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Poulter, Westwood share lead as Woods looms large

STORY HIGHLIGHTS
  • Ian Poulter and fellow Englishman Lee Westwood share halfway lead at U.S. Masters
  • Tiger Woods shoots a 70 to be in a chasing group two shots back
  • American veterans Tom Watson and Fred Couples tied for ninth

(CNN) -- English pair Ian Poulter and Lee Westwood shared the halfway lead at the U.S. Masters with Tiger Woods in a five-strong chasing group just two shots behind.

Poulter shot a four-under 68 and Ryder Cup colleague Westwood 69 for a two-round total of 136 - eight under par at Augusta National.

But Woods remains on course to mark his return to golf in triumph after posting a second round 70.

The world number one is bracketed on 138 with his arch-rival Phil Mickelson, fellow Americans Anthony Kim and Ricky Barnes and KJ Choi of Korea.

PGA champion YE Yang of Korea is a further shot back, with first round leader Fred Couples and fellow American veteran Tom Watson in a tie for ninth with Soren Kjeldsen of Demmark on 141 - three under par.

The day before, in his first competitive start in five months following the scandal over his admitted marital infidelities, Tiger had shot 68 -- his best opening round at the first major tournament of the season.

The world's top player had a streaky start to his second round when he pulled his shot into the trees, but recovered to save par and finished the day well-placed to claim his 15th major.

"I played well all day, I hit a lot of good shots," Woods told reporters. "It was really difficult out there today, really blustery and swirly. It was tough to pick a club."

The 50-year-old Couples -- the 1992 champion -- faded with a 75 on Friday as he dropped four shots in his last five holes, with the pins at Augusta set in more difficult positions than the opening round.

But the big-hitting Woods continued his dominance of the par-five holes as he birdied his second hole, before dropping back to four-under with a bogey at the par-three fourth.

He picked up another shot at the third par-five of the day, the 13th hole, and then another at 15.

I played well all day, I hit a lot of good shots. It was really difficult out there, really blustery and swirly.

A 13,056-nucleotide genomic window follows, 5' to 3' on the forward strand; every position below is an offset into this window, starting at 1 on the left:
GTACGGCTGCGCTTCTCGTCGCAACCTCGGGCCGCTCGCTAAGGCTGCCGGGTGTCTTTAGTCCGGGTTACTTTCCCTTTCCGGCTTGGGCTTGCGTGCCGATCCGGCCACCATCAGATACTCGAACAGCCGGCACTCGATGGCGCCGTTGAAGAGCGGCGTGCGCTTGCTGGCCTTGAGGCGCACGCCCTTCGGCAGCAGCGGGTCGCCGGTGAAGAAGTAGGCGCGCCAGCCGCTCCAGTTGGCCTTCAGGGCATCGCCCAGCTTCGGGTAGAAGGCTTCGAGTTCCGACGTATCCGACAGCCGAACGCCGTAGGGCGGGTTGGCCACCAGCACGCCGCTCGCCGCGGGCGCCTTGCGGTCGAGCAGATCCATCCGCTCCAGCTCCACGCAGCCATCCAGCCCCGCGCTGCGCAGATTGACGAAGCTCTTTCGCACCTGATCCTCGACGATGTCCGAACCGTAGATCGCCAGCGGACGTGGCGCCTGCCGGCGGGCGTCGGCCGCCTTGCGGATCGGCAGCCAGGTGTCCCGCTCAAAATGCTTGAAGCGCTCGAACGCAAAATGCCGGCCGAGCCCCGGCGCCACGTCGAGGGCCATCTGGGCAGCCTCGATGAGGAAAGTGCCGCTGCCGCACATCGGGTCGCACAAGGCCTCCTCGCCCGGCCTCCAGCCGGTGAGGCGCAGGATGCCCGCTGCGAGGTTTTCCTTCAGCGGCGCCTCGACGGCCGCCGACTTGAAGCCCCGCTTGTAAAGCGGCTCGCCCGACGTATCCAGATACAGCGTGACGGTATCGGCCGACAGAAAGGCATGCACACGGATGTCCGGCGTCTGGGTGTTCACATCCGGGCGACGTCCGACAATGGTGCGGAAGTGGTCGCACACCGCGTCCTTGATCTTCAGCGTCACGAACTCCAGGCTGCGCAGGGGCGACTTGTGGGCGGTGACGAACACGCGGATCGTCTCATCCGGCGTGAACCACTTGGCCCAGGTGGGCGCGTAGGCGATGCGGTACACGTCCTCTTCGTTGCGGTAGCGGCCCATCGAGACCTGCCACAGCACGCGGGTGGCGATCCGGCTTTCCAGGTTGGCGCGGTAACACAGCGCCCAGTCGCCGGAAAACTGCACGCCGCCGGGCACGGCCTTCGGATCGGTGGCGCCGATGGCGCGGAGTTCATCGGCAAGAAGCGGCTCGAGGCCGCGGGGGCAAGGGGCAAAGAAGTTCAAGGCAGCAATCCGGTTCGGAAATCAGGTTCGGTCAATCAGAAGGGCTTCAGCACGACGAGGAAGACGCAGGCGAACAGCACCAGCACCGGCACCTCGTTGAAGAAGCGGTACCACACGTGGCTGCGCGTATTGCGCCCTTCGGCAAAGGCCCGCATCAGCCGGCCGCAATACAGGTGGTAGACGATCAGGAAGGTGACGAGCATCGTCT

--Tiger Woods
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That four, which took him to eight-under on the par-five holes for his opening rounds, came after his eagle chip from the back of the green hit a sprinkler head. He drained his birdie attempt from 15 feet.

Woods missed an eight-foot birdie putt at 16, and slid past the hole from a similar distance at 17 before two-putting at the last.

Choi, seeking to become the first Asian to win the Masters, started poorly with two bogeys in his first five holes but bounced back with two birdies on the back nine to sign for a 71.

American Ricky Barnes joined them in third when he matched Woods with a 70.

World No. 7 Poulter set the clubhouse pace after carding a second successive 68, marred by a bogey at his final hole.

World No. 4 Westwood, also seeking his first major title, followed up his opening 67 with a superb beginning to his second round as he eagled the second hole and birdied the next.

The halfway cut fell at two-over 146, meaning that those who missed out on the weekend rounds included 1987 Masters champion Larry Mize, multiple major winners Mark O'Meara and Padraig Harrington, and former British Open winners Ben Curtis, Stewart Cink and David Duval.

Highly-rated young Irishman Rory McIlroy also missed out after continuing his poor year with a 77 that left him five shots over the required mark.

New Zealand's Michael Campbell, the 2005 U.S. Open champion, finished rock-bottom of the 96 starters after adding an 81 to his opening 83.